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Whole grains, refined grains, and enriched grains—what’s the difference?

field of whole grains

Before the days of over-processed, nutrient-deprived wheat, people relied on whole grain foods for the nourishment necessary to navigate life on the frontier. At Kodiak Cakes, we work to restore this tradition for today’s fast-paced lifestyles by making the use of whole grains a central part of what we do. Using only freshly ground whole grains in all of our products allows us to craft healthier foods that will power you through your most demanding days.

What Exactly Are Whole Grains?

According to the Whole Grains Council, a grain is considered “whole” if it contains all three original parts—the bran, germ, and endosperm—in their same original growth proportions. Let’s break each part down:

anatomy of whole grains
  • Bran: The edible, multi-layered kernel that’s rich in antioxidants, B vitamins, and fiber.
  • Germ: The embryo of the grain that contains B vitamins, some protein, minerals, and healthy fats.
  • Endosperm: The largest portion of the grain that contains carbohydrates, proteins, and small amounts of vitamins and minerals. The endosperm also provides essential energy to the germ, acting as its food source.

What Are Refined & Enriched Grains?

Whole grains become refined or enriched when one or more parts of the grain have been removed. Nutrition expert and registered dietitian Jenna Gorham says, “Refined grains are processed to remove the germ and bran part of the grain. They do this to get a softer texture and to expand the shelf life, but it actually removes quite a bit of nutrients.” For example, when the bran and the germ are removed from a whole grain during refinement, roughly 25% of the protein naturally occurring in the grain is removed. Nutrients can be added back into a grain, creating an enriched grain. However, an enriched grain will contain less than half of the nutrients removed during refinement.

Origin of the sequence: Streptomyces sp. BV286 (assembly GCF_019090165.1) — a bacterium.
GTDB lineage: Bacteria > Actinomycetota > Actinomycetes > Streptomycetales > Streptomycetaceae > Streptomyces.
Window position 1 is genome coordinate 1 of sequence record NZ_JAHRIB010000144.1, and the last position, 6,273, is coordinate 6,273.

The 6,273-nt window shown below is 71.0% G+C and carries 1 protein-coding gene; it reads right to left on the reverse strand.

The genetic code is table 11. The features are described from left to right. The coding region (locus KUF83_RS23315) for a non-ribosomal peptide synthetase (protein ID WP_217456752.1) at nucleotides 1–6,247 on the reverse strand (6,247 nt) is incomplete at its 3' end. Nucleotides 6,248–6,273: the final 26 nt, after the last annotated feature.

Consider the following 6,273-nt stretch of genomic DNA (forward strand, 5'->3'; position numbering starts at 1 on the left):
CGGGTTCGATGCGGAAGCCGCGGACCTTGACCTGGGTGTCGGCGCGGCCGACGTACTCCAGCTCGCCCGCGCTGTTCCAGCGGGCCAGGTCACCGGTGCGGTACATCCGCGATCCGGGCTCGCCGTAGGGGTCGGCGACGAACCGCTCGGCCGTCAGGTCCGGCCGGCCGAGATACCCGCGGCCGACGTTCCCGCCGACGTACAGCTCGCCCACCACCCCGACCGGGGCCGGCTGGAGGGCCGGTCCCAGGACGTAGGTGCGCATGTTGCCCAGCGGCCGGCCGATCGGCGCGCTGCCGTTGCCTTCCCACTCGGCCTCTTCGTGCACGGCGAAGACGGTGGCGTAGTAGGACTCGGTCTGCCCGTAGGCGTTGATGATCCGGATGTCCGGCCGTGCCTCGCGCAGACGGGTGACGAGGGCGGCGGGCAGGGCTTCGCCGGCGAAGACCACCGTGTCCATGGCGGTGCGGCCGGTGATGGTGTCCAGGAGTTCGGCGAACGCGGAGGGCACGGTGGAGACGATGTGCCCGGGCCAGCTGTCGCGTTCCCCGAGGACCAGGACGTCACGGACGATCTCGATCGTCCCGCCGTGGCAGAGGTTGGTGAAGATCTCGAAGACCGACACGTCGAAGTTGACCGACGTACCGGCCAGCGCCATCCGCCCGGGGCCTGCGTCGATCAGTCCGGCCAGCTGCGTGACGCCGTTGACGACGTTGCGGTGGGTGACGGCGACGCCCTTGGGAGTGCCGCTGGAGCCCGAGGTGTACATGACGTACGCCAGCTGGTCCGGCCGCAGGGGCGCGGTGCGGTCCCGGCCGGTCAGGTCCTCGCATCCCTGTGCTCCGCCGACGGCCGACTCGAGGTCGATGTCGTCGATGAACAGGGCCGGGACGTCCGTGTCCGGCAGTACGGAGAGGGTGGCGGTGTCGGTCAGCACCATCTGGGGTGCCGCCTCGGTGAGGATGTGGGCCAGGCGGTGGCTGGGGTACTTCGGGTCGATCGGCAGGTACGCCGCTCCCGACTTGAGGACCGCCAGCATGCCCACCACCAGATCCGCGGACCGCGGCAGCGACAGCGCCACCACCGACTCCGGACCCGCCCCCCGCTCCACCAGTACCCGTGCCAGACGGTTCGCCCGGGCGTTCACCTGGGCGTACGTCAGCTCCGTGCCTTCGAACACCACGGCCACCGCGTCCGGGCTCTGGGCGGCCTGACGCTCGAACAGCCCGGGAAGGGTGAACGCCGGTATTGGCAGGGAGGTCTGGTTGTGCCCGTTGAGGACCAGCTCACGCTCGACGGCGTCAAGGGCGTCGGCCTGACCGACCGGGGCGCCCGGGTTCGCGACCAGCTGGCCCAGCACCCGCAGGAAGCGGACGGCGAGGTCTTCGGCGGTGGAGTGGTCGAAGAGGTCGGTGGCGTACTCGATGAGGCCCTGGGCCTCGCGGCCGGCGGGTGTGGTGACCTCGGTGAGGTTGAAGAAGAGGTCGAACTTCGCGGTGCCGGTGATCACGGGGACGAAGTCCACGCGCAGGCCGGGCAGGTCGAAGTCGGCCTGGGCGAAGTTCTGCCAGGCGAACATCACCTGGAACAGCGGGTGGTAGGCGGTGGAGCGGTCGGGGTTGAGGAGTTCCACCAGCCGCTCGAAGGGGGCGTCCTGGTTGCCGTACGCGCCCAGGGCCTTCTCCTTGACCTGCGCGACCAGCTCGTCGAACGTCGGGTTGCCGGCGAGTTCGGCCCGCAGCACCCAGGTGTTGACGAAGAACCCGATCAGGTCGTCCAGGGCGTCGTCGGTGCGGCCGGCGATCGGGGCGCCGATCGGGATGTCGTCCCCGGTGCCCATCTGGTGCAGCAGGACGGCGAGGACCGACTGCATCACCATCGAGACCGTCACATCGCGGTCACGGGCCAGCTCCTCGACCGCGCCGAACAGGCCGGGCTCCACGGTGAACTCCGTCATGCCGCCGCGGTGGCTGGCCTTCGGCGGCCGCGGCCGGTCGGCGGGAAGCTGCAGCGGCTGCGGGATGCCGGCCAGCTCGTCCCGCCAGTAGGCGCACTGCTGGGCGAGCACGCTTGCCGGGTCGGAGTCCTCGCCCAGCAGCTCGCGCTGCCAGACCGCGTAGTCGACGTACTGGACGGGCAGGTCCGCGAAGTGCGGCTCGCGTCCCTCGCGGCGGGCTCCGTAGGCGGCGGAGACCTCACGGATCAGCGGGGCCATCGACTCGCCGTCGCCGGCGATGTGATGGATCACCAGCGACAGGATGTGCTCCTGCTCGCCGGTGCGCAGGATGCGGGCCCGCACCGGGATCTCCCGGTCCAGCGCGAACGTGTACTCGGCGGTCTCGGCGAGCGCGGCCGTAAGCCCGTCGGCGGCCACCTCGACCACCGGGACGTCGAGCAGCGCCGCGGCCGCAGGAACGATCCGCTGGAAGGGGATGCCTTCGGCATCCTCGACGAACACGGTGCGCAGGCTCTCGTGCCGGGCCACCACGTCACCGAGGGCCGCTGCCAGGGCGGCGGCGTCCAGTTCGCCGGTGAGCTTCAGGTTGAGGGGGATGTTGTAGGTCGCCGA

Why You Should Choose Whole Grains

Simply put, you should choose whole grain foods over refined grain foods because refined grains are stripped of important nutrients during the refining process that our bodies use to function at our best. Gorham says, “The bran and germ offer good sources of fiber, B vitamins, vitamin E, magnesium, iron, zinc, and protein. Whole grains are left intact and offer a bigger nutritional bang for your buck.”

kodiak cakes buttermilk power cakes in field of whole grains
graph of whole grain flour vs white four

At Kodiak Cakes, we use whole grain wheat in our products for these exact reasons. In fact, using whole grains help us pack in more:

  • Vitamins: The B vitamins and vitamin E found in whole grains are vital to metabolism, help our bodies turn the food we eat into energy, and help fight off disease.
  • Minerals: Minerals like iron, magnesium, phosphorous, and zinc are found naturally in whole grains. They also help keep our body’s cells healthy.
  • Fiber: The dietary fiber found in whole grains is full of many digestive health benefits and helps keep us fuller for longer.
  • Protein: Protein is one of three macronutrients our bodies require to function properly. Protein builds and repairs muscle tissue and must be consumed regularly because it is the only macronutrient that cannot be stored as energy.

Apart from being the essential ingredient in our original Kodiak Cake Frontier Flapjacks, we use whole grains because they just taste better. Now that you know what you’re eating, go ahead and indulge in another pancake, because whole grains taste better!